Gouden Carolis Cuvée van de Keizer Road on tap at Ashley’s
Dude in a parrot costume, advertising Great Clips. Also $1.64 gas at the gas stations!
Writing in the New York Times, Jonathan Chait, a senior editor at The New Republic, reviews a new book on the Schembechler/Hayes rivalry: “How exactly a left-leaning university could coexist with the militaristic culture of a football program is the subject of Michael Rosenberg’s ‘War as They Knew It,’ an absorbing account that describes the rivalry between a pair of larger-than-life coaches, Bo Schembechler of Michigan and Woody Hayes of Ohio State, within the social and political context of its time, 1969 through 1978.” [Source]
A Bloomberg News article by Mike Ramsey (former Ann Arbor News business reporter) looks at moves by domestic automakers as they await word on a possible Congressional aid package. Says Dennis Virag, president of Automotive Consulting Group in Ann Arbor: ”The longer the debate goes on in Washington, the longer the stall on sales: Customers are waiting it out to see what’s going to happen. GM needs to take these production cuts.” [Source]
Christmas tree hoisted to top of Zaragon Place construction Photo Here
Guy banging broom handle against grain shovel to scare away sparrows; it’s Downtown Home & Garden’s Mark Hodesh; just took delivery of Christmas trees and doesn’t want them, ahem, befowled;
accidental ice sculpture underway at Pioneer HS near 7th
AAPD officer and (driver?) of Ypsilanti school bus inspecting left rear of bus, which looks scraped; kids look through rear window with interest
The Ann Arbor District Library board has called a special meeting for Monday morning, Nov. 24, to discuss the downtown building project. The meeting will be held in the conference room of the downtown library, 343 S. Fifth Ave.
The meeting begins at 9:30 a.m. with a closed executive session. It will reconvene in a meeting open to the public at 10:15 a.m. If anyone wants to come at 9:30 a.m. – though they won’t be allowed to enter the meeting – they’ll need to use the back entrance to the building. The main entrance opens at 10 a.m.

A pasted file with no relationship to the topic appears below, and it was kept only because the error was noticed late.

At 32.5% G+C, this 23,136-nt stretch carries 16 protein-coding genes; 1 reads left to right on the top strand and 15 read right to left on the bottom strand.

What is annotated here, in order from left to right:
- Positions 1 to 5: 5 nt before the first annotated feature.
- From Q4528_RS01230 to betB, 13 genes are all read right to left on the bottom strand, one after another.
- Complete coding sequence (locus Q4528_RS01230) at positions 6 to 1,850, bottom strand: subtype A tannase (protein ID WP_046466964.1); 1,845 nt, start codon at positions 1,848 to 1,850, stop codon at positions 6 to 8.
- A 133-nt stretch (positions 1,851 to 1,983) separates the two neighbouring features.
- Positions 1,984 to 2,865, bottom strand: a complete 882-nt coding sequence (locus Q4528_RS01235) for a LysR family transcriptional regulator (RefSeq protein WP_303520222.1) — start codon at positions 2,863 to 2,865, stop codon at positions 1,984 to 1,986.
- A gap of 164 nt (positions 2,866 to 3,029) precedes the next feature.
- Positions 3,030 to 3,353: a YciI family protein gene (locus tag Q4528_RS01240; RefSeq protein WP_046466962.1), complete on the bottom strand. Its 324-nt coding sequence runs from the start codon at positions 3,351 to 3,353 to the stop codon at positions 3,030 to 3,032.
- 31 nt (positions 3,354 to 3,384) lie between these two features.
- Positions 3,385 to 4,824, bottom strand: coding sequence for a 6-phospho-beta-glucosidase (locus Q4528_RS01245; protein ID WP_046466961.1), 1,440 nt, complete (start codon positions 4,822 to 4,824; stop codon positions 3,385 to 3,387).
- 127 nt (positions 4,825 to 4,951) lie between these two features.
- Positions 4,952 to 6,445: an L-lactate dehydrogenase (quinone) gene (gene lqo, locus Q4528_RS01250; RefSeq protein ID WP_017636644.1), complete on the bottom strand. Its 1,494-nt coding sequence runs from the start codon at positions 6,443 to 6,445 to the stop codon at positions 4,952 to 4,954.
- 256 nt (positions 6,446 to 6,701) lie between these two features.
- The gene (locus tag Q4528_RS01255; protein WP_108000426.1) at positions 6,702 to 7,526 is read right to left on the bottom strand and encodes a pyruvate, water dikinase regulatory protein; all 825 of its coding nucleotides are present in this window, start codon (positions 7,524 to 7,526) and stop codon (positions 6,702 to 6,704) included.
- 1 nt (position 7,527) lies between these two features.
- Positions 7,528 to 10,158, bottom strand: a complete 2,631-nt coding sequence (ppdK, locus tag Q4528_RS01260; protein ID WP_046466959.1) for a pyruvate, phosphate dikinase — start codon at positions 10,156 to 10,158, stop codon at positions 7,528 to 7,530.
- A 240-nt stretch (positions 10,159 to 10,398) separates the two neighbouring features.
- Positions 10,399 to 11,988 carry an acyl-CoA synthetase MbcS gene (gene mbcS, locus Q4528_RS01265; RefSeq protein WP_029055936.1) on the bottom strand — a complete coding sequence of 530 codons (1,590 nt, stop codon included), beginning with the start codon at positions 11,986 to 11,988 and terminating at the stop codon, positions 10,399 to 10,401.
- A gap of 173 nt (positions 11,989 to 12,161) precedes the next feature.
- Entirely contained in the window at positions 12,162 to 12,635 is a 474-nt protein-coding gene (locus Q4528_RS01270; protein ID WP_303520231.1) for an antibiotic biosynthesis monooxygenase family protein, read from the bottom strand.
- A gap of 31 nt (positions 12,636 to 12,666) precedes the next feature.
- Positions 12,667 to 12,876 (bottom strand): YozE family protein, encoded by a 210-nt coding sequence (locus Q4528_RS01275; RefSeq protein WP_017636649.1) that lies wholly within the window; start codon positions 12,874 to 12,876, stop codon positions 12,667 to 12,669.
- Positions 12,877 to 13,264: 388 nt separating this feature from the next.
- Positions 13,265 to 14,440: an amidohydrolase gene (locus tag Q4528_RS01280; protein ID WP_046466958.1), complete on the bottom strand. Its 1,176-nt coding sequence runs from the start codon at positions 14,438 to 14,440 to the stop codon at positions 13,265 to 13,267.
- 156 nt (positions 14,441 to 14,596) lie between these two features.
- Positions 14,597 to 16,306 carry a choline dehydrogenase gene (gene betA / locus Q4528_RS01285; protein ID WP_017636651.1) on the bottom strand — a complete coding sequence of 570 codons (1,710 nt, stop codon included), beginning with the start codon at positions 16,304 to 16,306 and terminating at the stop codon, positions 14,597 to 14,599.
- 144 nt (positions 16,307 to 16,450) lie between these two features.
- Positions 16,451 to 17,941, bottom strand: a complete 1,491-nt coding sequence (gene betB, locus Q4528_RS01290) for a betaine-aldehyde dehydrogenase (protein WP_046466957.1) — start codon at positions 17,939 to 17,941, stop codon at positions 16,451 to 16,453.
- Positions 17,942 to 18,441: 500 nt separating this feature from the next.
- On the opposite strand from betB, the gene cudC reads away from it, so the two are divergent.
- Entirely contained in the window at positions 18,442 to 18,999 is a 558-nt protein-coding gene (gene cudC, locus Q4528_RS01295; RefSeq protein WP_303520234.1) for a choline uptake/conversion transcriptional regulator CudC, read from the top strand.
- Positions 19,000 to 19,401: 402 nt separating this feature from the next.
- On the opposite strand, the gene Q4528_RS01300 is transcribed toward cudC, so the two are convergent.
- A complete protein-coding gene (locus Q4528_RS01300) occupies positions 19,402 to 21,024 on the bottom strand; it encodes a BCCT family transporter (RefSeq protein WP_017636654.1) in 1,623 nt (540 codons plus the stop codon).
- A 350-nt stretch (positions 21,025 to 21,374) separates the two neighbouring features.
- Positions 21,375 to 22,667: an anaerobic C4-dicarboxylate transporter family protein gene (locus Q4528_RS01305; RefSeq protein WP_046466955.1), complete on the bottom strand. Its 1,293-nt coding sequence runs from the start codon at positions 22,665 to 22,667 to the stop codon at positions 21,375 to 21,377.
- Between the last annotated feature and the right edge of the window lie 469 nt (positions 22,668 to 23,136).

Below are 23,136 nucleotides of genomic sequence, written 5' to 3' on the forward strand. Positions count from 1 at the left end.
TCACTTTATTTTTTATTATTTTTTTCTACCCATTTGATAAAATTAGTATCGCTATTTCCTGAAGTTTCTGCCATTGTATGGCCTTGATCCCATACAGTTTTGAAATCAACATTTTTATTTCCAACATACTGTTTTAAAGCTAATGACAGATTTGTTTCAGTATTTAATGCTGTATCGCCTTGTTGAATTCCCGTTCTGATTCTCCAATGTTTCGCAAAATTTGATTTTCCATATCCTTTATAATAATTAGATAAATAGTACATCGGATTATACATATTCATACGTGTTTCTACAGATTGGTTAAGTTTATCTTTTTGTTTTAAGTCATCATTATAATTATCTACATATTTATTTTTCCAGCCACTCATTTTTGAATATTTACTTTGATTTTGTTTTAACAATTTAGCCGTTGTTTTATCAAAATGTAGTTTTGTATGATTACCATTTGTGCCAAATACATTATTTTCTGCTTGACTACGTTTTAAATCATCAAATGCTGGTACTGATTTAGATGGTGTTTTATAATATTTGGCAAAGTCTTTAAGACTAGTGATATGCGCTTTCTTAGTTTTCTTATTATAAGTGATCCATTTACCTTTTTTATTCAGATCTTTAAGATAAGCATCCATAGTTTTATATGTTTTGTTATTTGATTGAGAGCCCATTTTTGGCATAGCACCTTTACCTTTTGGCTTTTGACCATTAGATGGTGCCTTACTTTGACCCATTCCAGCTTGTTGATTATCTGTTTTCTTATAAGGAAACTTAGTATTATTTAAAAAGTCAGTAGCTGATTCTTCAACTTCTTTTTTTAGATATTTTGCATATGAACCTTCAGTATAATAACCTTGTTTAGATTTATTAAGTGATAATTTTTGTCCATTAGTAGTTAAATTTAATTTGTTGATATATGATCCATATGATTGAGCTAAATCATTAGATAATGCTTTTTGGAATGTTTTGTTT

No further details are available about the meeting’s agenda. Earlier this year, the board hired Luckenbach Ziegelman Architects to work on designing a …
The space on Washtenaw formerly known as Boston Market is being built out as a McDonalds.
“Did you hear why the Michigan-Ohio State game might be canceled? Because Michigan can’t get past Toledo.”
David Creighton told the joke while sitting at a table in Vinology’s Bubble Room with Joel Goldberg and Claudia Tyagi, waiting to be served 30 glasses of wine. Each. Everyone laughed – and they weren’t even hammered.
In fact, despite the fact that plenty of people who are focused on the Michigan-Ohio State rivalry this weekend will be intent on getting hammered, the gathering at Vinology on Sunday evening had an entirely different goal: To highlight the quality of each states’ wines, in the setting of a friendly competition staged in Ann Arbor and Columbus.
Here’s some words about the event for you to savor before we reveal the winners, but if you read The Chronicle like you drink your wine – straight from the bottle in one long chug – scroll right down to the bottom.
The Betty Brigade, an Ann Arbor concierge service, is profiled in a spot on WDIV-Channel 4 News. [Source]
Crain’s Detroit Business reports that the Ford Fund has notified UM it will delay the final payment in a $4 million pledge for at least a year. The $800,000 from Ford’s philanthropic arm was expected next June. Says Jefferson Porter, UM associate vice president for development: ”It may have been more of a cash management issue. And we’ll manage. The most distressing thing for us is knowing Ford is not doing well, and if they need us to work with them we can do that.” [Source]